The eclipse was awesome. The part of Nebraska where we were going was overcast and so Alex and I drove as far as we could to the northwest while still staying in the zone of totality. We got Google Maps to plot a line from Lincoln to North Platte and stayed close to that line. We could see clear sky in the distance but never quite made it. The sky wasn’t too thickly clouded over where we ended up, so we at least could see the sun. By the time we stopped, it was nothing but gravel roads.
The odd thing is that it didn’t seem to be that dark. I wondered if we had left the zone of totality. Then I looked at the photos I took later and realized that it actually had been quite dark.
It was incredibly crowded on the way back. I read an estimate that only about 100,000 people were going to be in Nebraska, and that most of them were going to the western part of the state. But we came back quite a long way by a US Route and the road was solid. There also were crowds at all of the rest areas we passed on our way down. We finally used the bathroom at a Walmart (we had to stop for batteries and cheese sticks anyhow).
So now we’re home and all we have left to do is pay off my credit card.
My now-ex and I used to hate driving up Interstate 35 during the daytime. Even back in the days when we were on 35 fairly regularly (visiting family in Chicago or friends in Austin or Dallas), which would be nearly 10 years ago now, Interstate 35 was awfully congested. So on occasions when we were leaving Texas, we started the drive up 35 at night. This generally meant that we’d see Dallas in our rear-view mirror by sunrise. Since Omaha is pretty much a straight shot up Interstate 35, Alex and I are going to continue the tradition by leaving at 10:00 p.m. today.
So once I get my shower done, we’re going to do our last-minute errands. We need to board our senior cat (16 years old with inflammatory bowel disease and diabetes) and then pick up some Sugru to reinforce the ends of my phone’s charging cable. Then we’ll run up to Walmart to pick up a few other non-edible items, then to HEB for refrigeratable food (they have big containers of sliced Gala apples that Alex and I have basically been inhaling for the last couple of months). I’m pretty sure that’s going to be it errand-wise for today.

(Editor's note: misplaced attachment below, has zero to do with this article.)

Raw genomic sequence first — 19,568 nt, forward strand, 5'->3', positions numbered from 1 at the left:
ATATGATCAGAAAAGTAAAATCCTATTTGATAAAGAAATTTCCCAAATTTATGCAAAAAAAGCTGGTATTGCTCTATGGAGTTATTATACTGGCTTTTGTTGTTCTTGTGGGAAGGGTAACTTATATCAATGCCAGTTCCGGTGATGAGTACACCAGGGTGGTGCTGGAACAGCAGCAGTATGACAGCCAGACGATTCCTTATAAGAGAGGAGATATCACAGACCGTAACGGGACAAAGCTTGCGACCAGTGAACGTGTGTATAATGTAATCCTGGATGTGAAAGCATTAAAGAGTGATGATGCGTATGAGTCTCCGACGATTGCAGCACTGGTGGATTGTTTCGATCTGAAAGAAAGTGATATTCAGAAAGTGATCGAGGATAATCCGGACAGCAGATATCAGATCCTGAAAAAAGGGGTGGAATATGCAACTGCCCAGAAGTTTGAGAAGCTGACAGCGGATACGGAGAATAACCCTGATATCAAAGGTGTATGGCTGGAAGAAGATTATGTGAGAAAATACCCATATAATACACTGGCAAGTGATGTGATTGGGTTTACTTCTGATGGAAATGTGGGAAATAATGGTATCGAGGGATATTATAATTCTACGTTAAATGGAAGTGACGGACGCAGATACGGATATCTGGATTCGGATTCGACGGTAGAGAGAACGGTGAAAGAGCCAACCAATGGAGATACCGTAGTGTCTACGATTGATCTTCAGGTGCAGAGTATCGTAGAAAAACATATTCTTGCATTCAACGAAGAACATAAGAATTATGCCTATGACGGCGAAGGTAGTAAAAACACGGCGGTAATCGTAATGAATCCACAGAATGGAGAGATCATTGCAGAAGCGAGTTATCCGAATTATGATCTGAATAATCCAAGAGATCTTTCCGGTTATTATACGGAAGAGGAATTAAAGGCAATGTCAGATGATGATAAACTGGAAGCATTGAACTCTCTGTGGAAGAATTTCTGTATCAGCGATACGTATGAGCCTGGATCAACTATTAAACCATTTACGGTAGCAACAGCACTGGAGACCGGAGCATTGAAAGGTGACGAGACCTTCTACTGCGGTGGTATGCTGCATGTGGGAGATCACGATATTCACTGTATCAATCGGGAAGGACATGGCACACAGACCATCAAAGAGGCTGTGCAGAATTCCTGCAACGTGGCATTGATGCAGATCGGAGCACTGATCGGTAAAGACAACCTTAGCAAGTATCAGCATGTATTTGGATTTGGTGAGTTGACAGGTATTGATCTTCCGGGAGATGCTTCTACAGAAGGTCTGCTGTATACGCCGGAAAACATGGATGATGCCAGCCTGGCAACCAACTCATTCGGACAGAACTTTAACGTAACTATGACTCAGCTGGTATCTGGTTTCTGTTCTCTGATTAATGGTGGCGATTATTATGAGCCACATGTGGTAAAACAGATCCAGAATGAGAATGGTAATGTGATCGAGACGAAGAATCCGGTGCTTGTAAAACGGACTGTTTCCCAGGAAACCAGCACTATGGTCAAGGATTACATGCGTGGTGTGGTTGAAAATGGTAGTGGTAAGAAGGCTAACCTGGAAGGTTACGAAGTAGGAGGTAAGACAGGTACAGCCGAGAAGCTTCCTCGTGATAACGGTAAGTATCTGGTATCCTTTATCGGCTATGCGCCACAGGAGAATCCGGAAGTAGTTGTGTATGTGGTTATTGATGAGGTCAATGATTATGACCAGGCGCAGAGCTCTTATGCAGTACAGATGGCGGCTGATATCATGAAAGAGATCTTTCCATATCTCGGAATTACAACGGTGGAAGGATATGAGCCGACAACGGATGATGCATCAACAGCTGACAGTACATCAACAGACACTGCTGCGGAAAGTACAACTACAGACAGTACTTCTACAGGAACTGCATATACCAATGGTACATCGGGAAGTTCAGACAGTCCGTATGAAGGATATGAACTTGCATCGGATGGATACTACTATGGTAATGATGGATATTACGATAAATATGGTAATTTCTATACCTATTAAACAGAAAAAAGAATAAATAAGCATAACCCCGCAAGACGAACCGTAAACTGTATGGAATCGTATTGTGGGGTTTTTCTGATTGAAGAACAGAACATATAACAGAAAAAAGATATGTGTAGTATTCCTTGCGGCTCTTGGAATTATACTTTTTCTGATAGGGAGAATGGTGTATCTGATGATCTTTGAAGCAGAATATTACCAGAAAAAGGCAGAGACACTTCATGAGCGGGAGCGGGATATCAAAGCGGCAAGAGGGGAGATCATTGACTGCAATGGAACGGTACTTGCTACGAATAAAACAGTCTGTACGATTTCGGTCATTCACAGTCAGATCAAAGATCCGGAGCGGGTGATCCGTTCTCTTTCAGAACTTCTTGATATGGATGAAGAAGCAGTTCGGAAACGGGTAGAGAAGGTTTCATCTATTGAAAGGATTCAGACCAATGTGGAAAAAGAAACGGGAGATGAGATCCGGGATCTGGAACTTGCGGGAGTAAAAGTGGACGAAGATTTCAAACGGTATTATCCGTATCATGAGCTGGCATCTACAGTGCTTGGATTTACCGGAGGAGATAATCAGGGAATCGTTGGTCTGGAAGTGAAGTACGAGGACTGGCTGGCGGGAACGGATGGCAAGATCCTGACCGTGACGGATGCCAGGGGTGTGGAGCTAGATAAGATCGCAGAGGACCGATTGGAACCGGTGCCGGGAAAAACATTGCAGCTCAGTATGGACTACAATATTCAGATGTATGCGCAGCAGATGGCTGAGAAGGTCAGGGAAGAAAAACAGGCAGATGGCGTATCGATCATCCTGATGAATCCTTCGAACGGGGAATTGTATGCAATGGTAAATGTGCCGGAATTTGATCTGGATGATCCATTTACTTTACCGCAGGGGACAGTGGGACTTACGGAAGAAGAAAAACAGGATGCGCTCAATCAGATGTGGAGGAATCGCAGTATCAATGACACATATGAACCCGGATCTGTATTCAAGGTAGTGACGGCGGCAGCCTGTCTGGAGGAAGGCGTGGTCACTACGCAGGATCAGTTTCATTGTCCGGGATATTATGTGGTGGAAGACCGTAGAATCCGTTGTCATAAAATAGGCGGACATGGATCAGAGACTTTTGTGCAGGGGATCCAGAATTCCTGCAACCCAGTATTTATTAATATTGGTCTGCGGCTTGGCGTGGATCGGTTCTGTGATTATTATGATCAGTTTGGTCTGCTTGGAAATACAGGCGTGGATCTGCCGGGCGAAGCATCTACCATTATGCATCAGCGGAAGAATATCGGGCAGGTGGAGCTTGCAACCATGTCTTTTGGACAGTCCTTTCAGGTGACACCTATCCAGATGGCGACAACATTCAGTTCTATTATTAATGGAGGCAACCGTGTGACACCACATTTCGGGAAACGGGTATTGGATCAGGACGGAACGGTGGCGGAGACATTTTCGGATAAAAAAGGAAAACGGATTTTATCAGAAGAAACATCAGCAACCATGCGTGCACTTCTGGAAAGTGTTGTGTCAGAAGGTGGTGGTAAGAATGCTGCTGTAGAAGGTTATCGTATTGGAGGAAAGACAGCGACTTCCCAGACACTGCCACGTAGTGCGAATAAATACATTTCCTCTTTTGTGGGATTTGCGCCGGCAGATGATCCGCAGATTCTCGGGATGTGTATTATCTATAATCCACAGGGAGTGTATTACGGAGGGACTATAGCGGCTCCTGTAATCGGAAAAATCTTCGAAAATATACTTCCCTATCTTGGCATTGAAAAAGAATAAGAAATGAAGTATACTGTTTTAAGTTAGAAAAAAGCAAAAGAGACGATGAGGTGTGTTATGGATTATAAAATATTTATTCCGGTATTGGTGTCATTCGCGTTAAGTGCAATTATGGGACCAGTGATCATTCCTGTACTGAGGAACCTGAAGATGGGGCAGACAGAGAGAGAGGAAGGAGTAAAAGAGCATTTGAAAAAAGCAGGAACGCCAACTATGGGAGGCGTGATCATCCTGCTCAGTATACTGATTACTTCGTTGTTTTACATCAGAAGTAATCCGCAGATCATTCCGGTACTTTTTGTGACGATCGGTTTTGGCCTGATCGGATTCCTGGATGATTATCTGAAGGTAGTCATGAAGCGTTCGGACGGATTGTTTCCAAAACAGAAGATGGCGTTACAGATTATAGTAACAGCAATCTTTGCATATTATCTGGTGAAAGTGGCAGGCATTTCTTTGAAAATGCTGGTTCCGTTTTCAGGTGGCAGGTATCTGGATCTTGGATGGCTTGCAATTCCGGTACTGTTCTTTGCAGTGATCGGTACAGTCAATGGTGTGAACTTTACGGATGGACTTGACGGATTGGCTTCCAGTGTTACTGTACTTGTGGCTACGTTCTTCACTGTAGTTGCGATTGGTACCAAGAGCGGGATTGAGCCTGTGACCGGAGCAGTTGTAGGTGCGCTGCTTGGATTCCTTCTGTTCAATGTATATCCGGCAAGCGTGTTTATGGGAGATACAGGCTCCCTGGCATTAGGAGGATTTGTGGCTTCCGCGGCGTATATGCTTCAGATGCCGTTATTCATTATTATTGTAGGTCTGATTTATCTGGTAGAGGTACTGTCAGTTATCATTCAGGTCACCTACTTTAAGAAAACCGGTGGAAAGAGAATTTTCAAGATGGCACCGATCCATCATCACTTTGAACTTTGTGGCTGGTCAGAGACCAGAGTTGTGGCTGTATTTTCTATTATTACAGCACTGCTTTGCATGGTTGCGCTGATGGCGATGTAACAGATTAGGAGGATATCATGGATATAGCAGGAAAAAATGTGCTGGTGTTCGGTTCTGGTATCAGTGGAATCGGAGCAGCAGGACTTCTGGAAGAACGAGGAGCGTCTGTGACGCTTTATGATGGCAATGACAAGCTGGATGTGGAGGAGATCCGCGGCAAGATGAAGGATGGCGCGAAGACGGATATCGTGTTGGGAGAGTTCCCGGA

Then we have to clean. I need to vacuum my bedroom floor and we need to clean the bathroom. I failed to clean the bathroom once before I went out of town, and what I came home to was not pleasant. Then we’ll take a nap so that we’re fresh for our 14-hour drive (which will probably take 16 hours, what with bathroom stops and things).
I’m pretty much done packing. I’ve got five shirts and five sets of underwear (I always bring one extra, just in case, and I have actually needed it) and have packed Alex’s and my medications and our soap. I just need to pack my deodorant and shampoo and I’m done with that.
The first time we visited Detroit, it seemed like a nice enough city. Of course, looking at the long term, Detroit was about halfway declined by then (Detroit had peaked in the 1950s). The decline, however, was much more obvious to us in 1987. Maybe we just visited more obviously declined neighborhoods on this trip, but we found that to be really sad.
Cincinnati was also kind of depressing as well. In 1980, my mom and I had spent the day at Union Terminal, which was, at the time, a shopping mall. When we returned in 1987, the mall was closed. We had, at that point, no idea that three years later Union Terminal would reopen as the Museum Center. We had had dinner in the rotating restaurant atop the Quality Inn which is now a Radisson in 1980. That restaurant was closed as well.
I’m hoping to redeem the memory of that trip to Cincinnati, at least, the weekend of the total eclipse in 2017. We won’t be able to see the eclipse in Hopkinsville, Kentucky, which will be where the eclipse will be total for the longest period, as the trip back to San Antonio will take too much time. If all goes as planned, we’ll be going up through Memphis and Nashville to Cincinnati and then across to either Kansas or Nebraska, depending on where we can get a room at this point. Then we’ll come straight back and go back to work and (likely, though the calendar hasn’t been released yet) school the next day. And we don’t need to stay right on top of the eclipse site, since we’ll be driving. We can stay a bit out of the way and drive to the eclipse site. Having our car will also open up more possible places to see the eclipse. If the place we stay ends up being overcast that day, we can go northwest or southeast until we find a place that’s open.